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Life by Algorithms

How Roboprocesses Are Remaking Our World

Catherine Besteman Hugh Gusterson



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University of Chicago Press
25 June 2019
Society & Social Sciences; Media studies; Social & cultural anthropology; Impact of science & technology on society; Algorithms & data structures; Artificial intelligence
Computerized processes are everywhere in our society. They are the automated phone messaging systems that businesses use to screen calls; the link between student standardized test scores and public schools' access to resources; the algorithms that regulate patient diagnoses and reimbursements to doctors. The storage, sorting, and analysis of massive amounts of information have enabled the automation of decision-making at an unprecedented level. Meanwhile, computers have offered a model of cognition that increasingly shapes our approach to the world. The proliferation of roboprocesses is the result, as editors Catherine Besteman and Hugh Gusterson observe in this rich and wide-ranging volume, which features contributions from a distinguished cast of scholars in anthropology, communications, international studies, and political science.

Although automatic processes are designed to be engines of rational systems, the stories in Life by Algorithms reveal how they can in fact produce absurd, inflexible, or even dangerous outcomes. Joining the call for algorithmic transparency, the contributors bring exceptional sensitivity to everyday sociality into their critique to better understand how the perils of modern technology affect finance, medicine, education, housing, the workplace, food production, public space, and emotions-not as separate problems but as linked manifestations of a deeper defect in the fundamental ordering of our society.

Contributors Catherine Besteman, Alex Blanchette, Robert W. Gehl, Hugh Gusterson, Catherine Lutz, Ann Lutz Fernandez, Joseph Masco, Sally Engle Merry, Keesha M. Middlemass, Noelle Stout, Susan J. Terrio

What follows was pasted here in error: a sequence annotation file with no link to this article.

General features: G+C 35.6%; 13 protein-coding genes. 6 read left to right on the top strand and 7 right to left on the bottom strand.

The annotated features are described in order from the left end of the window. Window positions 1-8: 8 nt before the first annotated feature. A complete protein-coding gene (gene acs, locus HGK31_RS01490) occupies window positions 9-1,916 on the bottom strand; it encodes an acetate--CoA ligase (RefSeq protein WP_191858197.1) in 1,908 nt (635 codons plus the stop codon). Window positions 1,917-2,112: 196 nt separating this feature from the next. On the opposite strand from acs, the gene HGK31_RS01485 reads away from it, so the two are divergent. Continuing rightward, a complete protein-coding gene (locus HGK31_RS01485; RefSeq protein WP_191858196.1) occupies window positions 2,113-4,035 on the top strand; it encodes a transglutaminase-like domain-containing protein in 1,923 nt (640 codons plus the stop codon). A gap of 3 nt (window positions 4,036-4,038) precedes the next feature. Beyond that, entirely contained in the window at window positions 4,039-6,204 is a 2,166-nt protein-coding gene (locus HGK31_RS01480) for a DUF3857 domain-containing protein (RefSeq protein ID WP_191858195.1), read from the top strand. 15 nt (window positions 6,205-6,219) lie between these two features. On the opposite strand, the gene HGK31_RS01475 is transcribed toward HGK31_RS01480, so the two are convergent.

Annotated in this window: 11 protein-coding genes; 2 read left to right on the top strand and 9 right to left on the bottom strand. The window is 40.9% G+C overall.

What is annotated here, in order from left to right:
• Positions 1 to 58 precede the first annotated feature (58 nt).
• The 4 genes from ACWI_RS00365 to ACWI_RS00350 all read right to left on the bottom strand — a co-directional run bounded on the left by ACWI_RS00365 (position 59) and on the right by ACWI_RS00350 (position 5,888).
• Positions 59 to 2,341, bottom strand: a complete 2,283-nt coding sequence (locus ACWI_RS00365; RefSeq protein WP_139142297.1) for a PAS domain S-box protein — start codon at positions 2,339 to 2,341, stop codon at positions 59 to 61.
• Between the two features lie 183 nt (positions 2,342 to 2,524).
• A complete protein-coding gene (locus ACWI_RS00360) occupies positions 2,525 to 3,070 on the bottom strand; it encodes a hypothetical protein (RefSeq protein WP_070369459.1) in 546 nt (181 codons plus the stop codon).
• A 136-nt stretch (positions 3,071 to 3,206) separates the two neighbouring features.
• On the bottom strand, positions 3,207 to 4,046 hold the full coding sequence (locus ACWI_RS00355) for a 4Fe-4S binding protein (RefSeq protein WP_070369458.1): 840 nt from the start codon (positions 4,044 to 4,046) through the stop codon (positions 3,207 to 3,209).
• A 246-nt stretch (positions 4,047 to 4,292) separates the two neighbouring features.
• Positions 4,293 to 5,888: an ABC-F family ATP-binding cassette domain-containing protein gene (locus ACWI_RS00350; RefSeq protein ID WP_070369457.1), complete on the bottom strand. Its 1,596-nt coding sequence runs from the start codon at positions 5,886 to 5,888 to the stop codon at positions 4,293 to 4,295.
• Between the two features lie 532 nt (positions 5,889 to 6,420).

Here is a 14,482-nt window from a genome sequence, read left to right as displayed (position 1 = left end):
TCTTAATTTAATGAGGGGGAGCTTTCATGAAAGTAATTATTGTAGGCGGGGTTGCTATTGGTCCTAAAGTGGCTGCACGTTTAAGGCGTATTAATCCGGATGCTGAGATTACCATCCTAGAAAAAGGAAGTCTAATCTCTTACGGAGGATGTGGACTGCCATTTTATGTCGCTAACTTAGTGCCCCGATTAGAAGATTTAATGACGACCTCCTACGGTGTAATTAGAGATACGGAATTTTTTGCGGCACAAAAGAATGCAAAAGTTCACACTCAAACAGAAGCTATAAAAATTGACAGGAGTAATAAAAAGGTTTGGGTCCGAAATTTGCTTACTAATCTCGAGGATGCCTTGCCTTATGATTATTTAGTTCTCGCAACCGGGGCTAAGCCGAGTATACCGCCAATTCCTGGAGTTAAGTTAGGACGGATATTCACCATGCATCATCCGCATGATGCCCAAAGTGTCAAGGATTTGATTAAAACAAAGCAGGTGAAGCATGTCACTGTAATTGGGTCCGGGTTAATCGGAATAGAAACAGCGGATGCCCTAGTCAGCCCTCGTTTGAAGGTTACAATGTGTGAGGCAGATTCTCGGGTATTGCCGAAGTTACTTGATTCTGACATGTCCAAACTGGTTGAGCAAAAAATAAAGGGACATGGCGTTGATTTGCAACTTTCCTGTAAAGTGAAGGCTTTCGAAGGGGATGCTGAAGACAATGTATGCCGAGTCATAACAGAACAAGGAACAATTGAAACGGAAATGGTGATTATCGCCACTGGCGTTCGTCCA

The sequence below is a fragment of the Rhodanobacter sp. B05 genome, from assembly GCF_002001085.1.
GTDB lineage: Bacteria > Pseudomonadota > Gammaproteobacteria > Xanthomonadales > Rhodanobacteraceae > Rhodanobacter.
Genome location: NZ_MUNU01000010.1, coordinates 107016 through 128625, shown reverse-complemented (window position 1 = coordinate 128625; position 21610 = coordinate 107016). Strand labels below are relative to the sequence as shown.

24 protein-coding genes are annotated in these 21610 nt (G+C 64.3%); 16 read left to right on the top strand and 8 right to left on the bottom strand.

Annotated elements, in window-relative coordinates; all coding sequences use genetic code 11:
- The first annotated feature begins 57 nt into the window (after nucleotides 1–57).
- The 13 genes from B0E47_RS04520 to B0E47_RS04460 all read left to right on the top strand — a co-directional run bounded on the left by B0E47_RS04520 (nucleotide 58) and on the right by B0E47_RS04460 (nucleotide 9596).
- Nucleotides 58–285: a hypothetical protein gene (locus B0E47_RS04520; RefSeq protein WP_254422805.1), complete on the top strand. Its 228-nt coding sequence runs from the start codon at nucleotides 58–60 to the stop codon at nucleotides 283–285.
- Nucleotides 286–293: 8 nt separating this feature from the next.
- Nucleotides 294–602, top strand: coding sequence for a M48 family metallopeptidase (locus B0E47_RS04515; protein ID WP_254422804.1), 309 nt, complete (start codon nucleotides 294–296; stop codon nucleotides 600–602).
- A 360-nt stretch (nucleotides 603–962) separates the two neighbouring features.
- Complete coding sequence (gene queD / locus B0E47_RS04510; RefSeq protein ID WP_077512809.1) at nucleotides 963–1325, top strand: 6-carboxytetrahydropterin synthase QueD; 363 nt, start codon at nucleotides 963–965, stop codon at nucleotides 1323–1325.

Edited by:   Catherine Besteman, Hugh Gusterson
Imprint:   University of Chicago Press
Country of Publication:   United States
Dimensions:   Height: 229mm,  Width: 152mm, 
ISBN:   9780226627564
ISBN 10:   022662756X
Pages:   224
Publication Date:   25 June 2019
Audience:   College/higher education ,  Further / Higher Education
Format:   Paperback
Publisher's Status:   Unspecified

Catherine Besteman is the Francis F. Bartlett and Ruth K. Bartlett Professor of Anthropology at Colby College. Hugh Gusterson is professor of international affairs and anthropology at the George Washington University.

Reviews for Life by Algorithms: How Roboprocesses Are Remaking Our World

A fine array of instructive studies that amount to a beneficent algorithm for understanding our times. --Marshall Sahlins, emeritus, University of Chicago 'The Machine Stops, ' E. M. Forster's 1909 science fiction story, tells the tale of a human society collapsing when the technology upon which it has become dependent fails. Think of Gusterson and Besteman's volume as 'The Machine Starts, ' a collection of unsettling ethnographic accounts of the rise of algorithmic governance, of a world in which machines automate structures of social inequality in the service of distracted corporate profit, overreaching militarism, and a globally attenuating commitment to democracy. A necessary and sobering call to arms. --Stefan Helmreich, Massachusetts Institute of Technology Life by Algorithms brings together a number of excellent scholars who study the growing impact of computerized algorithms on our lives. For anyone interested in computerized algorithms, this volume is a welcome and timely contribution to an important emerging field. --Eitan Y. Wilf, author of Creativity on Demand What can anthropology offer to contemporary debates about algorithms? Tackling the term in its broadest sense, this wide-ranging collection provides one answer: from finance to farming, from classrooms to courthouses, algorithms dehumanize, damage, and deskill the practices of everyday life. Life by Algorithms documents the calculative violence of bureaucratic rationality in its most recent computational form. For anthropological scholars of algorithmic systems, this book is sure to become an obligatory reference. --Nick Seaver, Tufts University Compelling and original, this book examines several key issues that have previously failed to receive the serious intellectual rigor that they deserve. By focusing on many diverse domains of algorithmic implementation--from education to prisons, from the border to factory farming--Life by Algorithms gives readers an excellent and accessible overview of how the 'algorithmic turn' challenges many of our current understandings of the world. --John Cheney-Lippold, University of Michigan

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